As our troop stood there mulling the situation, it would have been easy to just walk away. Tom, all 6 foot-plus of him, kept his hands in his pockets and looked around. He is usually the most intrepid of our group, but I could see him mentally calculating whether it was even physically possible for him to fold himself into thirds, then flatten belly down onto that seemingly getting-smaller-by-the-moment wheeled cart and hurtle himself in through the narrow opening. Hmm.
So here we were at the Tomb of the Eagles. Why the name? What was the significance of the place? The original investigation yielded thirty human skeletons inside a single chamber in the cairn, along with the skeletons of fourteen sea eagles. Researchers have surmised the human remains were laid out on a stone plateau in front of the cairn and picked clean by the eagles, a process known as excarnation (defleshing), or sky burial. Why the eagles were buried with the humans is yet to be determined, but one theory is that the eagles were critical elements in a funerary ritual. Eagle talons and bones may have been status symbols and/or totems of the regional inhabitants: five talons were found alongside the remains of one person, seven talons with a second, and a third individual was found with fifteen talons plus the bones of two sea eagles, all within the cairn.
Among the artifacts removed from the cairn and the surrounding area are tools used in preparing food, jewelry, and ritual items. Visitors to the learning center are encouraged to handle these early working tools, pottery, eagle talons, and beads, giving one a first-hand sense of these very early folk. Among the ceremonial tools are a perfect hammer-head, a V-bored albertite “button,” and three ax heads.
Some of what has been learned about these inhabitants from the Neolithic Stone Age: The men averaged 5’8″, and the women averaged 5’3″ in height. (I am happy to report I am a full inch taller than my average Neolithic sisters.) Among the six hundred human teeth found, only three had cavities. But many remains bore evidence of osteoarthritis. Ronnie Simison’s two daughters, now managers of the site and the visitor/educational center, have many more surprising and intriguing details and objects to share with visitors through their hands-on presentations.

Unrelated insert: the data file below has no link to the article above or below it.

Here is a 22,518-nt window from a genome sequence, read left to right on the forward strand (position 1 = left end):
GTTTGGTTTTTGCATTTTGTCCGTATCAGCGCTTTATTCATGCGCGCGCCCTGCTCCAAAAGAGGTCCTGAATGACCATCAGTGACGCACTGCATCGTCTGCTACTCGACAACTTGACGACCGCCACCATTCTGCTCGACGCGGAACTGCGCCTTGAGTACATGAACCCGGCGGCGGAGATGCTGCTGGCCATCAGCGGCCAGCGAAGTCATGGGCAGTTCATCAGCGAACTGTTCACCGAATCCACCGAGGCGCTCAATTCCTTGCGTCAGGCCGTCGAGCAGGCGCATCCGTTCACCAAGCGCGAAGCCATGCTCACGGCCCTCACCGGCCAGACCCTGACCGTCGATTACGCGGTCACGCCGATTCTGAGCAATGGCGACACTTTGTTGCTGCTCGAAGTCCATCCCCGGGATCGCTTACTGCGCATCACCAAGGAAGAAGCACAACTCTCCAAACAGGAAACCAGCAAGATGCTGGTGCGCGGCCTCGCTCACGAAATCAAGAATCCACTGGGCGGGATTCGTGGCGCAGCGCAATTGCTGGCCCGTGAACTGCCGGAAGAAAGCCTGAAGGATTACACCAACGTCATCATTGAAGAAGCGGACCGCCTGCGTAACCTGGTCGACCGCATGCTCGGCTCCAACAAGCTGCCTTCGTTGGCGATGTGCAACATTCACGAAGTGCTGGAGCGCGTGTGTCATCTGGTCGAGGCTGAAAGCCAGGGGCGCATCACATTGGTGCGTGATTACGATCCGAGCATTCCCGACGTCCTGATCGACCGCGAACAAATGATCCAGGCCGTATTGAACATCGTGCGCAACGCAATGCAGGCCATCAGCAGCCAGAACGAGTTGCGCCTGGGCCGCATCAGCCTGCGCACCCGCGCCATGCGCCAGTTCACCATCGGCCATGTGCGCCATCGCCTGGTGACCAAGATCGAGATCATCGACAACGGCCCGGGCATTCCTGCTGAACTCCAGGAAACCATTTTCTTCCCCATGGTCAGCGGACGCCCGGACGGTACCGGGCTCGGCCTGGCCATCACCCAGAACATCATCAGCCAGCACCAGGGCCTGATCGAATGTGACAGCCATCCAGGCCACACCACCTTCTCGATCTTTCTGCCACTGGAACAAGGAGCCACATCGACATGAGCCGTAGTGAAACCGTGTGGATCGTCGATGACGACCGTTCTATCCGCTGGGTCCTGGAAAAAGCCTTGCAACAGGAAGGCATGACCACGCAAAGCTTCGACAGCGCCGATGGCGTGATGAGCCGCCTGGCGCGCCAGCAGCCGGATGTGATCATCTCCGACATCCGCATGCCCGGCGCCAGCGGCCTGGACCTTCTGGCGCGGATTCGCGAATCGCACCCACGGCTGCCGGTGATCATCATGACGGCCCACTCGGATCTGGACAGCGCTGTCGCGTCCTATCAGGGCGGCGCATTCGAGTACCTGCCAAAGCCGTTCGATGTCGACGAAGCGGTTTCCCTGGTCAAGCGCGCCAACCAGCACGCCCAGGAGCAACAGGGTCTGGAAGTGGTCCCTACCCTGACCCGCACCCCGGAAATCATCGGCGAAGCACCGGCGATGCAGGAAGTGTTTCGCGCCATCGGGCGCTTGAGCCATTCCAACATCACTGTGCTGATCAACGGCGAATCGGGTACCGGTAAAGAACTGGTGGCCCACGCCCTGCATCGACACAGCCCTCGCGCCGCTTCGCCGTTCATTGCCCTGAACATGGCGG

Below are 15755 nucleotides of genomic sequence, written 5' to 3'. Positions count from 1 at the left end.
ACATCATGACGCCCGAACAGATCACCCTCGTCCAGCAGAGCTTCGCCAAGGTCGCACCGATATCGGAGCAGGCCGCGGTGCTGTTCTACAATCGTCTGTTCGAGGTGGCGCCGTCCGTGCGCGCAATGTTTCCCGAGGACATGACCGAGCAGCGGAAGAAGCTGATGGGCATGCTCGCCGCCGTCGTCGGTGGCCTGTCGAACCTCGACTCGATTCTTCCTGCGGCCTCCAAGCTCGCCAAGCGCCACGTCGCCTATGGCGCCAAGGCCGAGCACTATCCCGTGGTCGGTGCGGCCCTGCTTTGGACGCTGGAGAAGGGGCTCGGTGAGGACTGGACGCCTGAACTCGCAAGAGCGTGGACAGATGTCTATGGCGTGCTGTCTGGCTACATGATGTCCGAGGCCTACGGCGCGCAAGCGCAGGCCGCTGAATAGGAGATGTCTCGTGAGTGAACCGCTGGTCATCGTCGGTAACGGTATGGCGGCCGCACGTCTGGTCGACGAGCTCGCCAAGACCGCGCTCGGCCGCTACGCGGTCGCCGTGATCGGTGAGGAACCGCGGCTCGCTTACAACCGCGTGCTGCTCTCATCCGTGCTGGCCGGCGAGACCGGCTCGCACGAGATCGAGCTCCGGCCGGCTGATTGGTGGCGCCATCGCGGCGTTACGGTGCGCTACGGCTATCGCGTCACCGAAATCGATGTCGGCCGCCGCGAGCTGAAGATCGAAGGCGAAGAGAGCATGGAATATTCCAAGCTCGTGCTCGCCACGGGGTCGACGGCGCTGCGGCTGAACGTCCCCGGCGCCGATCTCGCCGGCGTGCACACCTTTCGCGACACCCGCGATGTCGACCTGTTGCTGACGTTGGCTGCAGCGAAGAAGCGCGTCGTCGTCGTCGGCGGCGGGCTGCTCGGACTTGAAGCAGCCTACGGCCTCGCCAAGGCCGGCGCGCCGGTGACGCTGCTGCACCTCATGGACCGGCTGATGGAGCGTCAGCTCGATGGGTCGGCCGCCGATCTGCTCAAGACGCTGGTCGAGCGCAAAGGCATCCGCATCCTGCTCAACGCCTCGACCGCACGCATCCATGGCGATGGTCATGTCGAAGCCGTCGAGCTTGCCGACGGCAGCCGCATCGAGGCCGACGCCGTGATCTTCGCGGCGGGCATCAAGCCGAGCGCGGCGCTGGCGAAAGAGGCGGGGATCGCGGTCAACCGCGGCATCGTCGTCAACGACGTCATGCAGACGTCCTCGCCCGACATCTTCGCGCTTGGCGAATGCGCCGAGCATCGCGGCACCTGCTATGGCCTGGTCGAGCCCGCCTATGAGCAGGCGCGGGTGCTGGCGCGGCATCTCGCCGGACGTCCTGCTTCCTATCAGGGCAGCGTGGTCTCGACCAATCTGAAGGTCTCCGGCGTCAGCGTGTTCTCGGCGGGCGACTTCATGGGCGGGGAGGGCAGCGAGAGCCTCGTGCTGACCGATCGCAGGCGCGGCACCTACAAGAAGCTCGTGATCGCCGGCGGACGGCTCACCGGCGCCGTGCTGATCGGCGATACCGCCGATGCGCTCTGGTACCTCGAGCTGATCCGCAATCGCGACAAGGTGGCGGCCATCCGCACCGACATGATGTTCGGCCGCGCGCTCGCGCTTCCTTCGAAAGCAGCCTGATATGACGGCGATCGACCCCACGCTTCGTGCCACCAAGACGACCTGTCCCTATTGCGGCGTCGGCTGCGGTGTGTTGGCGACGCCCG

But back to our dilemma of whether or not to enter the tomb. In the end, we each rolled in and skidded out, either head first (or for the contrary, like Jim, feet first reclining on one’s back), unscathed and the better for it. And by the way, there is lighting inside, so one is not stumbling about in total darkness. While to the uneducated the interior of the cairn with its various small chambers might seem unremarkable, for me it was tangible evidence of from whence our European ancestors came, and a glimpse into the importance of the burial ritual. Their skill at designing and building multiple stone structures still standing after 5,000 years of relentless exposure to the elements and foreign marauders, their tools and systems devised for their use are testaments to their ingenuity and sophistication. I was humbled to be a witness to this enduring creativity.
Our walk back to the visitor center looped to the edge of the cliffs. The magnificent power of the sea and wind etched away the rock formations over millennia and we were just the latest in the series of humans to experience the sheer beauty and scope of that power. Dozens of sheep grazed unperturbed, and a few watched as we stepped carefully along the narrow path. (Among the several breeds in residence there, I recognized the Jacob sheep, holding forth regally with their dazzlingly strange “fascinators” of up to six horns rather than the usual two.)
As we plodded along in the mist, I reflected on what we had just seen and explored. Not only had we trod in the paths of ancient peoples, our small expedition enjoyed this experience unimpeded by vast numbers of tourists. The historic Isbister Chambered Cairn and this breathtaking coastal path were ours to enjoy. On this singular afternoon, Scotland had yielded yet another spectacular memory.
Once again the drizzle subsided and the thin northern light of early evening cast its long shadows on this dramatic landscape. Magic!